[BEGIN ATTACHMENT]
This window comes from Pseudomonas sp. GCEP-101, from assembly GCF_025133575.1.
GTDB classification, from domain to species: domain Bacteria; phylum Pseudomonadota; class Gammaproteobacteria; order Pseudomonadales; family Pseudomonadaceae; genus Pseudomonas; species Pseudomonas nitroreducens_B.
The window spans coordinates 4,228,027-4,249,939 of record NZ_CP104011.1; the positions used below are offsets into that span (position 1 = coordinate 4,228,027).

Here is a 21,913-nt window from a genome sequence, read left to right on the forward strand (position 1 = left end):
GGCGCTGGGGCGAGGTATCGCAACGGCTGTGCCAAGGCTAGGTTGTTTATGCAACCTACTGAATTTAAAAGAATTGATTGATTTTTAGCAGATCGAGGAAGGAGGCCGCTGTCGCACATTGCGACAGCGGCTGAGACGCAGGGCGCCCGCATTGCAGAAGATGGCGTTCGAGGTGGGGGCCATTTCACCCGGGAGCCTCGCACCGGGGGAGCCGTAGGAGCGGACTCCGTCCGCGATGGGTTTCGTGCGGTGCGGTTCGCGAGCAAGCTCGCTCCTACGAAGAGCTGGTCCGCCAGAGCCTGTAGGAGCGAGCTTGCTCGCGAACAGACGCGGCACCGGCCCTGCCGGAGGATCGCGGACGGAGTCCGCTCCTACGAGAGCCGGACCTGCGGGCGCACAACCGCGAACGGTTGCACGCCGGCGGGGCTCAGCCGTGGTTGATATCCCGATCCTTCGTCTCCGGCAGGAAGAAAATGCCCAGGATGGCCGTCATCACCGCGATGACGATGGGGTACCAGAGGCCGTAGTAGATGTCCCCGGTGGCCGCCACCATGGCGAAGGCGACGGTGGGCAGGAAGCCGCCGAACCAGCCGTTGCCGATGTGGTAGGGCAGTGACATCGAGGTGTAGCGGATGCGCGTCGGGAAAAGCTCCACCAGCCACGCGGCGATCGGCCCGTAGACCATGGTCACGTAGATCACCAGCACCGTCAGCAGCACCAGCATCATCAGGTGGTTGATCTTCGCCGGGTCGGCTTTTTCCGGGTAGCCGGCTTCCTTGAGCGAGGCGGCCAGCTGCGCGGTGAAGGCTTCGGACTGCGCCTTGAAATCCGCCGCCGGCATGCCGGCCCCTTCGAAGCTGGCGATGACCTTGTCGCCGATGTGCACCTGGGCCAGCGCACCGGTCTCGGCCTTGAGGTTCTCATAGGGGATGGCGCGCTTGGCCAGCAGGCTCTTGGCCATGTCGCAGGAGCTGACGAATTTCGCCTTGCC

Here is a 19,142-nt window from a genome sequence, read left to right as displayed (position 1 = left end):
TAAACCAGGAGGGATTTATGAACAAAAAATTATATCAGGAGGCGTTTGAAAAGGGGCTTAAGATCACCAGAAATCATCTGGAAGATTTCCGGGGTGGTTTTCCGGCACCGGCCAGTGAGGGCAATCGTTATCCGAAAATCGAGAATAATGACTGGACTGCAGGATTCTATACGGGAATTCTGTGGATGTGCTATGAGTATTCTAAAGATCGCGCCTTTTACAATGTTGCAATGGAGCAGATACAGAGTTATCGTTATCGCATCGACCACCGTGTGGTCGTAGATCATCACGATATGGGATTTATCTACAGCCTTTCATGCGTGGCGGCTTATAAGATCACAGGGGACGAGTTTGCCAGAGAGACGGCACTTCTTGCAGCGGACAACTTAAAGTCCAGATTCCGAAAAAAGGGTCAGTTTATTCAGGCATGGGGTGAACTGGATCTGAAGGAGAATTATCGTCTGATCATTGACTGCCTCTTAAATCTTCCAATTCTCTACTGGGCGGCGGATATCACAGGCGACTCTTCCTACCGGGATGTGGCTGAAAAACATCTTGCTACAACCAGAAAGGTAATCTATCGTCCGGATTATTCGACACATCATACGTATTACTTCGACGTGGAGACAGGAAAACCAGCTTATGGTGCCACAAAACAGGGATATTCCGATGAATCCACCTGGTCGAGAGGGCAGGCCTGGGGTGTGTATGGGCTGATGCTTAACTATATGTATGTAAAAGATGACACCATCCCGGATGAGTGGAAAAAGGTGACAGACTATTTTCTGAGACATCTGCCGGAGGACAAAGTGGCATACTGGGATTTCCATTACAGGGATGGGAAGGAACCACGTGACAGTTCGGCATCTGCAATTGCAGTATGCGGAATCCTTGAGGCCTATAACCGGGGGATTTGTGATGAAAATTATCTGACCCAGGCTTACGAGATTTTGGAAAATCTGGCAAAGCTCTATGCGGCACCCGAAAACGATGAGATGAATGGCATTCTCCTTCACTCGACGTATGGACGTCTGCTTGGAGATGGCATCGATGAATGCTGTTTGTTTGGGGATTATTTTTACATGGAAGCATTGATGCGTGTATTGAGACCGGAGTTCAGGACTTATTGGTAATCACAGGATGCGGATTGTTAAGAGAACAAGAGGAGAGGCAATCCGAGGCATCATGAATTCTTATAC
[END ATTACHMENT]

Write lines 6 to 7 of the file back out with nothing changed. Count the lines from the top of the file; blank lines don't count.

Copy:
Here is a 19,142-nt window from a genome sequence, read left to right as displayed (position 1 = left end):
TAAACCAGGAGGGATTTATGAACAAAAAATTATATCAGGAGGCGTTTGAAAAGGGGCTTAAGATCACCAGAAATCATCTGGAAGATTTCCGGGGTGGTTTTCCGGCACCGGCCAGTGAGGGCAATCGTTATCCGAAAATCGAGAATAATGACTGGACTGCAGGATTCTATACGGGAATTCTGTGGATGTGCTATGAGTATTCTAAAGATCGCGCCTTTTACAATGTTGCAATGGAGCAGATACAGAGTTATCGTTATCGCATCGACCACCGTGTGGTCGTAGATCATCACGATATGGGATTTATCTACAGCCTTTCATGCGTGGCGGCTTATAAGATCACAGGGGACGAGTTTGCCAGAGAGACGGCACTTCTTGCAGCGGACAACTTAAAGTCCAGATTCCGAAAAAAGGGTCAGTTTATTCAGGCATGGGGTGAACTGGATCTGAAGGAGAATTATCGTCTGATCATTGACTGCCTCTTAAATCTTCCAATTCTCTACTGGGCGGCGGATATCACAGGCGACTCTTCCTACCGGGATGTGGCTGAAAAACATCTTGCTACAACCAGAAAGGTAATCTATCGTCCGGATTATTCGACACATCATACGTATTACTTCGACGTGGAGACAGGAAAACCAGCTTATGGTGCCACAAAACAGGGATATTCCGATGAATCCACCTGGTCGAGAGGGCAGGCCTGGGGTGTGTATGGGCTGATGCTTAACTATATGTATGTAAAAGATGACACCATCCCGGATGAGTGGAAAAAGGTGACAGACTATTTTCTGAGACATCTGCCGGAGGACAAAGTGGCATACTGGGATTTCCATTACAGGGATGGGAAGGAACCACGTGACAGTTCGGCATCTGCAATTGCAGTATGCGGAATCCTTGAGGCCTATAACCGGGGGATTTGTGATGAAAATTATCTGACCCAGGCTTACGAGATTTTGGAAAATCTGGCAAAGCTCTATGCGGCACCCGAAAACGATGAGATGAATGGCATTCTCCTTCACTCGACGTATGGACGTCTGCTTGGAGATGGCATCGATGAATGCTGTTTGTTTGGGGATTATTTTTACATGGAAGCATTGATGCGTGTATTGAGACCGGAGTTCAGGACTTATTGGTAATCACAGGATGCGGATTGTTAAGAGAACAAGAGGAGAGGCAATCCGAGGCATCATGAATTCTTATAC